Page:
Supporters of a petition to bring new civilian oversight to the Spokane County Sheriff’s Office pushed back against the sheriff’s claims that their intentions were political, as they delivered more than 1,000 signatures to the courthouse Wednesday.
“This isn’t a partisan issue,” said Rick Eichstaedt, director of the Center for Justice and one of the petition organizers. “It’s a good government issue.”
Supporters said they were spurred to action by recent high-profile incidents involving use of force by sheriff’s deputies and a perceived lack of investigative vigor by the existing Citizen Advisory Board. Knezovich said Tuesday that group has independent authority, but opponents counter that the board is appointed by the sheriff and cannot instigate investigations on its own.
Among the signatures on the petition, which was hand-delivered to the Spokane County Commission following a news conference Wednesday morning, are the names of some who have publicly challenged Sheriff Ozzie Knezovich. Doug Orr, a Spokane police detective who unsuccessfully ran against the sheriff last November, and state Rep. Matt Shea, who has sparred with Knezovich repeatedly in recent years, especially since a public town hall earlier this year where the sheriff warned against the danger of right-wing groups that support Shea. But they also include members of civic groups that say they have no quarrel with Knezovich, including the NAACP, the Peace and Justice Action League and Spokane’s Human Rights Commission.
“We take great umbrage in the idea that this has anything to do with politics,” said Blaine Stum, chairman of Spokane’s Human Rights Commission.
Spokane County Commissioner Todd Mielke said Wednesday he would “absolutely” be paying attention to the petition.
“Certainly, it’s a glimpse,” Mielke said. “But I also need to put it into perspective.”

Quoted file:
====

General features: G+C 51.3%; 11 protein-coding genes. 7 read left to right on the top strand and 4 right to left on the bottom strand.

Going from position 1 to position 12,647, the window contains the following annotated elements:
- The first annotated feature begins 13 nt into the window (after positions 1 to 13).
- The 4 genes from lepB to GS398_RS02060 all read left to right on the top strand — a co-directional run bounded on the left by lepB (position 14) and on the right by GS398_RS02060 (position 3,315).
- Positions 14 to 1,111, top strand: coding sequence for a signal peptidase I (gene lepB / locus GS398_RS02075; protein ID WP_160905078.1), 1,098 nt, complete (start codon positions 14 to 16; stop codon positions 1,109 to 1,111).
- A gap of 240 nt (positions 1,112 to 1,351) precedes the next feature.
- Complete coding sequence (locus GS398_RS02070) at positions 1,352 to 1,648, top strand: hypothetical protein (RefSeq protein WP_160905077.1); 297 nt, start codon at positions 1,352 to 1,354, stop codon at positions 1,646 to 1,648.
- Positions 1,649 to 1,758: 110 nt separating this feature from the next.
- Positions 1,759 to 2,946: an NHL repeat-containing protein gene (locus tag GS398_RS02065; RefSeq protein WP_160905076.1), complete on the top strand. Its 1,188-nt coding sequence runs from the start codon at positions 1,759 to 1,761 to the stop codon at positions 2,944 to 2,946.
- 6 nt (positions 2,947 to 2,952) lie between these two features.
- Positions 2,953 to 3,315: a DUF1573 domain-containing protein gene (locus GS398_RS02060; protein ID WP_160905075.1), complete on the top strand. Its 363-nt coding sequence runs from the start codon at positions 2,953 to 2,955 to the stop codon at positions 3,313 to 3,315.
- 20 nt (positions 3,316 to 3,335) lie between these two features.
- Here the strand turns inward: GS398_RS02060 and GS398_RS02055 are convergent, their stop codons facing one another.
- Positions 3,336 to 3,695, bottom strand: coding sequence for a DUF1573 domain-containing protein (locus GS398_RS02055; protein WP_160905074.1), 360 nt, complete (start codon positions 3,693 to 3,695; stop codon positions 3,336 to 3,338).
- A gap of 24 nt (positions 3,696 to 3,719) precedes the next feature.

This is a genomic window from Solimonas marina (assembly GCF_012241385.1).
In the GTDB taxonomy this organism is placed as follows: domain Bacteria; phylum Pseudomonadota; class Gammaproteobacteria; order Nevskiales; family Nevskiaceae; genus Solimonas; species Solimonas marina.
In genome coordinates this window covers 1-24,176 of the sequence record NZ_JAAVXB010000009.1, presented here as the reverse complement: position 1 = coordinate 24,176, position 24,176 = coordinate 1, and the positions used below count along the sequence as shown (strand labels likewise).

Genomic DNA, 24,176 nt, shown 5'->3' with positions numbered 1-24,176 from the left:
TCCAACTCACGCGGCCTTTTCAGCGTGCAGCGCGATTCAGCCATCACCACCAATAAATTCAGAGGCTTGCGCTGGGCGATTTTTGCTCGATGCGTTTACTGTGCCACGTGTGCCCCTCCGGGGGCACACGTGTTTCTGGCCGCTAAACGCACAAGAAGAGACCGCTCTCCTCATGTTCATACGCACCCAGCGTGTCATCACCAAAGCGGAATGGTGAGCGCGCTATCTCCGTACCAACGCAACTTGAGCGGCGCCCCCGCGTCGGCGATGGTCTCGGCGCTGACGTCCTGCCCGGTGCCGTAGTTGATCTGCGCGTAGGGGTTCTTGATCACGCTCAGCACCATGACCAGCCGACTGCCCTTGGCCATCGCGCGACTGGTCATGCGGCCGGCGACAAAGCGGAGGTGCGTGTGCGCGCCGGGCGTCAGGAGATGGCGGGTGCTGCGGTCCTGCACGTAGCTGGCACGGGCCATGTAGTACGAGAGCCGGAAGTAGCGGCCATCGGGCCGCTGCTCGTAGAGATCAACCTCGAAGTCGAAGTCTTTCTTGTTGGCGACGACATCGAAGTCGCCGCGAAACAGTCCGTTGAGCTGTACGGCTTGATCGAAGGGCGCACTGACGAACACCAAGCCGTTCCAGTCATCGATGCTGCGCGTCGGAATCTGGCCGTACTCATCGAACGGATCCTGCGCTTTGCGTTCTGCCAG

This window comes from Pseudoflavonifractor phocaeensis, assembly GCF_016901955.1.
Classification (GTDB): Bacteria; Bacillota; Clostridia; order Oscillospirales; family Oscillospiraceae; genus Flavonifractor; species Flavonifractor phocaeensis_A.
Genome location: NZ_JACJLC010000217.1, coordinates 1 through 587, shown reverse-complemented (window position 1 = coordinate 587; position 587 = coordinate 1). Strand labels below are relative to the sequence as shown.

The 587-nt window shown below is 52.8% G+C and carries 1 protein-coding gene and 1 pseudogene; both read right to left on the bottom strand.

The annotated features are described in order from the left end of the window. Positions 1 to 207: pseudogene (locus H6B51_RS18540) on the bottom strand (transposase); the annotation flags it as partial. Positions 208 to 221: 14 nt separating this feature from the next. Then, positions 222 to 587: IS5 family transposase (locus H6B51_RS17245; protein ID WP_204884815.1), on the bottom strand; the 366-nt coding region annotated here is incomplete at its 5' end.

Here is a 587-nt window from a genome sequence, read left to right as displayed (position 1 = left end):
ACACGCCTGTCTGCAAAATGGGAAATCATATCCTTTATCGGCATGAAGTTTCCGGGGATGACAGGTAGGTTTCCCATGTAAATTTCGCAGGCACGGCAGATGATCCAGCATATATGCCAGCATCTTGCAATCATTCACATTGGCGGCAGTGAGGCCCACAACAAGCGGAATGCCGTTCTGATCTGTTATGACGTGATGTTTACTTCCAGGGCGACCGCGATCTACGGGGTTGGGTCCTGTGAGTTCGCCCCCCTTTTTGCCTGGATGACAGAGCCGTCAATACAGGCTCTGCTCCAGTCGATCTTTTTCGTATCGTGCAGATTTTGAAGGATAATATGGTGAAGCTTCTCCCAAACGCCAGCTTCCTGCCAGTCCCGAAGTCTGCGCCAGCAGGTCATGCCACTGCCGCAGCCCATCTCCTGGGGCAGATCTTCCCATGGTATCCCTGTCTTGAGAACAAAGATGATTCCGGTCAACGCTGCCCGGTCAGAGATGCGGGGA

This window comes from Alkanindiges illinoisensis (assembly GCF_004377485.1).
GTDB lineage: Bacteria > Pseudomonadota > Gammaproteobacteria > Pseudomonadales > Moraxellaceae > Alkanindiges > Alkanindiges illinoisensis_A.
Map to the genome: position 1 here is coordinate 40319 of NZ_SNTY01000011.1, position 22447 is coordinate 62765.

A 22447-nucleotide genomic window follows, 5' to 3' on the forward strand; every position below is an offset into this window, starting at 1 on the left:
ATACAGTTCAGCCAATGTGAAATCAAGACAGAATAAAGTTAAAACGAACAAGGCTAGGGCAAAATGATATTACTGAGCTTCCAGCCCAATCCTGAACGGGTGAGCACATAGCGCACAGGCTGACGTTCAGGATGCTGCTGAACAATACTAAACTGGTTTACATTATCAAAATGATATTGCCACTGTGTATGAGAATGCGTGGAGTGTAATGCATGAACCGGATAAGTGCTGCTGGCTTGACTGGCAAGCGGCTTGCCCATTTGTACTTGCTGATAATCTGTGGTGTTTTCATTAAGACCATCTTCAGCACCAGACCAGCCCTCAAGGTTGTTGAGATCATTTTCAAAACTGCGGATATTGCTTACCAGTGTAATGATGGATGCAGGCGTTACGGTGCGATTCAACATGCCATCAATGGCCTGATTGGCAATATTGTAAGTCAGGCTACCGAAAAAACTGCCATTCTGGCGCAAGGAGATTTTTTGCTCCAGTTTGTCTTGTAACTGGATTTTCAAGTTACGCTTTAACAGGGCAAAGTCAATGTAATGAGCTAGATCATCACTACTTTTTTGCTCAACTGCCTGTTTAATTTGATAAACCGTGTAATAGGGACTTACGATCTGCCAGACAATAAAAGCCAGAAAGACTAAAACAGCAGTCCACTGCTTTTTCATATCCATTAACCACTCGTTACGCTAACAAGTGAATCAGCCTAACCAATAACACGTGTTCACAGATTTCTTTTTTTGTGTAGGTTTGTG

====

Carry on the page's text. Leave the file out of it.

Last year, when Knezovich requested that the commission approve a partnership with then-Spokane Police Ombudsman Tim Burns, Mielke said he didn’t see a demand from the citizenry to justify a high-cost partnership with the city.
Mielke echoed the comments of the sheriff when referring to civilian oversight, pointing out that Knezovich is an elected official and has been re-elected by wide margins in successive elections. He questioned whether the petition signatures were from “citizens on the streets,” or from those in the activism community.
“The ultimate accountability is every four years, whether the sheriff is on the right track or the wrong track,” Mielke said.
Though the petition suggests no model for what an oversight body made up of civilians would look like, Mielke said the legal authority of the Spokane County Commission to pass an ordinance that would directly affect operations of the Sheriff’s Office might be dubious.
“I am not aware of any legal authority of the county commission in exercising authority over the sheriff, other than budgetary authority,” Mielke said.
That is where Mielke would like to see a push for accountability, he said. The county plans to review pilot projects involving body cameras, including a current process underway at the Spokane Police Department.
“To me, the better accountability measure is body cameras, because they’re not subject to interpretation,” he said.
Mielke said the issue of body cameras for sheriff’s deputies is not one of money but of the logistics of operating a camera system, given Washington’s public records laws. Spokane police have been dealing with those issues since starting their body camera pilot program a little less than a year ago.
Supporters said Wednesday they were delivering the signatures to hold Knezovich to his campaign promise to provide independent civilian oversight.
“We have a thousand signatures here, calling for independent police oversight,” Orr said. “I would challenge you to go out and get another thousand, to say, ‘Let’s keep it as it is.’ This is not about just telling people we’re doing a good job, this is about showing them.”